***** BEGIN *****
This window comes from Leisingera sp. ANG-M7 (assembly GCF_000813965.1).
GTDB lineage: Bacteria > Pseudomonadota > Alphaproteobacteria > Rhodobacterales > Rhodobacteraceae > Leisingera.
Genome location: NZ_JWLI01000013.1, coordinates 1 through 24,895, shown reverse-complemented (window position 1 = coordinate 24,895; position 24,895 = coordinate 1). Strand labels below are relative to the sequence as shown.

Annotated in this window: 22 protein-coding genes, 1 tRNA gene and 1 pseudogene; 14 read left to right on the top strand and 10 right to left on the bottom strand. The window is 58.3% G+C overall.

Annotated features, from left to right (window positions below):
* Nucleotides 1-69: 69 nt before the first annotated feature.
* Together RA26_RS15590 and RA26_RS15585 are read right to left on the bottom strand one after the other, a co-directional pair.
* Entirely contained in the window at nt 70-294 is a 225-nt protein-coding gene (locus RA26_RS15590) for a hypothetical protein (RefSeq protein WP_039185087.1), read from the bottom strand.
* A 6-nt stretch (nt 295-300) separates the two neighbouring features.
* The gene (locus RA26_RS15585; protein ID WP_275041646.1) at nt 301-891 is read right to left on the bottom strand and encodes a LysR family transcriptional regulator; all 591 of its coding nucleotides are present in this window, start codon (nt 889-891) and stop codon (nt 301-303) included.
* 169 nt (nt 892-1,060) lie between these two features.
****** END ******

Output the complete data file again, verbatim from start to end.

This window comes from Leisingera sp. ANG-M7 (assembly GCF_000813965.1).
GTDB lineage: Bacteria > Pseudomonadota > Alphaproteobacteria > Rhodobacterales > Rhodobacteraceae > Leisingera.
Genome location: NZ_JWLI01000013.1, coordinates 1 through 24,895, shown reverse-complemented (window position 1 = coordinate 24,895; position 24,895 = coordinate 1). Strand labels below are relative to the sequence as shown.

Annotated in this window: 22 protein-coding genes, 1 tRNA gene and 1 pseudogene; 14 read left to right on the top strand and 10 right to left on the bottom strand. The window is 58.3% G+C overall.

Annotated features, from left to right (window positions below):
* Nucleotides 1-69: 69 nt before the first annotated feature.
* Together RA26_RS15590 and RA26_RS15585 are read right to left on the bottom strand one after the other, a co-directional pair.
* Entirely contained in the window at nt 70-294 is a 225-nt protein-coding gene (locus RA26_RS15590) for a hypothetical protein (RefSeq protein WP_039185087.1), read from the bottom strand.
* A 6-nt stretch (nt 295-300) separates the two neighbouring features.
* The gene (locus RA26_RS15585; protein ID WP_275041646.1) at nt 301-891 is read right to left on the bottom strand and encodes a LysR family transcriptional regulator; all 591 of its coding nucleotides are present in this window, start codon (nt 889-891) and stop codon (nt 301-303) included.
* 169 nt (nt 892-1,060) lie between these two features.